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Thursday, November 5, 2015

Devouring widows' houses (B32O)

The widow's mite, as illustrated by the MAFA artist
Bénédite de la Roncière.
With five appointed uses in the three-year lectionary cycle, as well as a place in the "common psalms" available to use any Sunday in Ordinary Time, Psalm 146 is in an elite group of psalms with the likes of Psalms 19, 23, and 98, perhaps better-known than itself. As I've commented previously, most recently just this past September when it last came up, it is a great example of what Walter Brueggeman described in Israel's Praise: Doxology Against Idolatry and Ideology as "tale-become-liturgy," full of the "vitality of reason." Psalm 146 is so cogent a liturgical song because it summons the hearer and the singer (and, in the case of the king, the observer and regent, who is charged with turning liturgy into policy) to "praise YHWH" for his specific and concrete intervention in the world on behalf of the poor. In the words of Brueggeman's translation (page 93), the psalm sings "Alleluia - praise YHWH who
made heaven and earth,
the sea, and all that is in them;
who keeps faith for ever;
who executes justice for the oppressed;
who gives food to the hungry.
The LORD sets the prisoners free;
the LORD opens the eyes of the blind.
The LORD lifts up those who are bowed down;
the LORD loves the righteous.
The LORD watches over the sojourners,
he upholds the widow and fatherless.
Brueggeman writes, "No great rhetoric of persuasion is needed when the memory itself persuades. Such a raw, embarrassing, revolutionary statement lives happily and trustfully in the still-available memory and experience of transformation." (emphases mine)

So, my first exhortation of the day is that communities ought to know an empowering, convinced setting of Psalm 146 that helps "tell it like it is." I'm quite sure that reading Brueggeman's book helped me think about how to set this psalm back in the 1980s when I did. And when we got around to recording it with GIA on Psalms for the Church Year, Volume IV, I approved of Gary's re-imagining the rhythm of the song in a sort of reggae style, which puts it solidly in the musical language of the poor and disenfranchised. All I can do, of course, is play it; I can't be the poor, but praying the psalm helps me and others to remember that we're called not just to join in the praise but to join in the politics of Psalm 146, to take the side of the poor, where God is.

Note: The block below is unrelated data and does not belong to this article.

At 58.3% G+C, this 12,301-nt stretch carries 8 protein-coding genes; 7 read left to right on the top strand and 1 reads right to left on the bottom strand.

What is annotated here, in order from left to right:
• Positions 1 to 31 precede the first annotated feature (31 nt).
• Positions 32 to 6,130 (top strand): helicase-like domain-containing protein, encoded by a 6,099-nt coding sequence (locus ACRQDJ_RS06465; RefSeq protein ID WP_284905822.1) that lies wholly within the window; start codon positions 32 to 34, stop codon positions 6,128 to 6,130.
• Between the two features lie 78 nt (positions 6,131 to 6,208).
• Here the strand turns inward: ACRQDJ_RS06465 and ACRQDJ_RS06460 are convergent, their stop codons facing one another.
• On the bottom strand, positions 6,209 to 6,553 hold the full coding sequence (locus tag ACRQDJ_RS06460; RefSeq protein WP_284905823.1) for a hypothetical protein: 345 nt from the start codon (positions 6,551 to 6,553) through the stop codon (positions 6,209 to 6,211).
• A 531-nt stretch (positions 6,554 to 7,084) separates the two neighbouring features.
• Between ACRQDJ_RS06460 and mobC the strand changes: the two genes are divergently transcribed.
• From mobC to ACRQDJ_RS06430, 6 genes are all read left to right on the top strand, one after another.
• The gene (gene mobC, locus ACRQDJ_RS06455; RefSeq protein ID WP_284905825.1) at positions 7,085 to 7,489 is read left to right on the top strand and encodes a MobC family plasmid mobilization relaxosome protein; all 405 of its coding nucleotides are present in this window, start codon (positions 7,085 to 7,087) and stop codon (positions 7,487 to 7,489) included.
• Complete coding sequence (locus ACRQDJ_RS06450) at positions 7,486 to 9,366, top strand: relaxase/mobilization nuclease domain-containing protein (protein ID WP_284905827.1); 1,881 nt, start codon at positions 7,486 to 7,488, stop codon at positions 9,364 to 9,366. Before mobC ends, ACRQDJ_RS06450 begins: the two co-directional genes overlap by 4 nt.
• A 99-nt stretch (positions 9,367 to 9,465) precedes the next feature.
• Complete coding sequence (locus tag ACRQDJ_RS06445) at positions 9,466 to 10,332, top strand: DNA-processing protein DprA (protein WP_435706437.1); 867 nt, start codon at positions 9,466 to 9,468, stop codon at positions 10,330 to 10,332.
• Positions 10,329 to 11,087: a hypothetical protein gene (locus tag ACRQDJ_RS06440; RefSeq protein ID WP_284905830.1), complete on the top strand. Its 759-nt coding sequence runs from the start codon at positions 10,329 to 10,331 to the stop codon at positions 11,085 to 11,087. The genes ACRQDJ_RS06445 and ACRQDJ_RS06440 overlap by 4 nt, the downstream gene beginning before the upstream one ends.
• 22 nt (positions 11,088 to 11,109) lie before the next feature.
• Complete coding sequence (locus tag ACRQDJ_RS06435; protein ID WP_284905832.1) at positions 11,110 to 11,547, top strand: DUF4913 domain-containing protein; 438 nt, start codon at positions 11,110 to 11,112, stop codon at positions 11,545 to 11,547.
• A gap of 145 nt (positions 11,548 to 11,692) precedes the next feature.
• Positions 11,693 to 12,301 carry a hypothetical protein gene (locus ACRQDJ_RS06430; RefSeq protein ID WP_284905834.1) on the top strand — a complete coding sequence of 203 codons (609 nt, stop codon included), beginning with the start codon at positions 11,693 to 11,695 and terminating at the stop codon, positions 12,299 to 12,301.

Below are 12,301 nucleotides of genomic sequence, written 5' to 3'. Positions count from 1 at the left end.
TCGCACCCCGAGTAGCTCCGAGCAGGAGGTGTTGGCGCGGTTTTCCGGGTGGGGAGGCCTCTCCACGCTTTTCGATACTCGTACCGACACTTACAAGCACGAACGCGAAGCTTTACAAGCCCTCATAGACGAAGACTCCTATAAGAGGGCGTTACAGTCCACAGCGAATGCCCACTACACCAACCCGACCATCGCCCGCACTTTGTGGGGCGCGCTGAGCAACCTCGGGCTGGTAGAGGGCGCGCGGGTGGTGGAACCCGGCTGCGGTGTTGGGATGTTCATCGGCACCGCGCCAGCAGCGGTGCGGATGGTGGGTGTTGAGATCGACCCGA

Since she appears in the psalm today along with the other ones who are "bowed down," I think we're supposed to keep our eye on the widow in the first reading and gospel as well, doncha think?

There are a couple of ways that exegetes and preachers that I have read and heard interpret the gospel for today. In one, there is the predictable contrast of the ostentatious and probably coveted generosity of the wealthy with their big-number contributions to the upkeep of Herod's beautiful temple and its caretakers with the sustenance-level generosity of a poor widow, who gives "all she had, her whole livelihood." From this we are to understand that both people are generous, but the woman's gift was more generous and beneficial because she gave from her need rather than like the rich, who gave from their excess.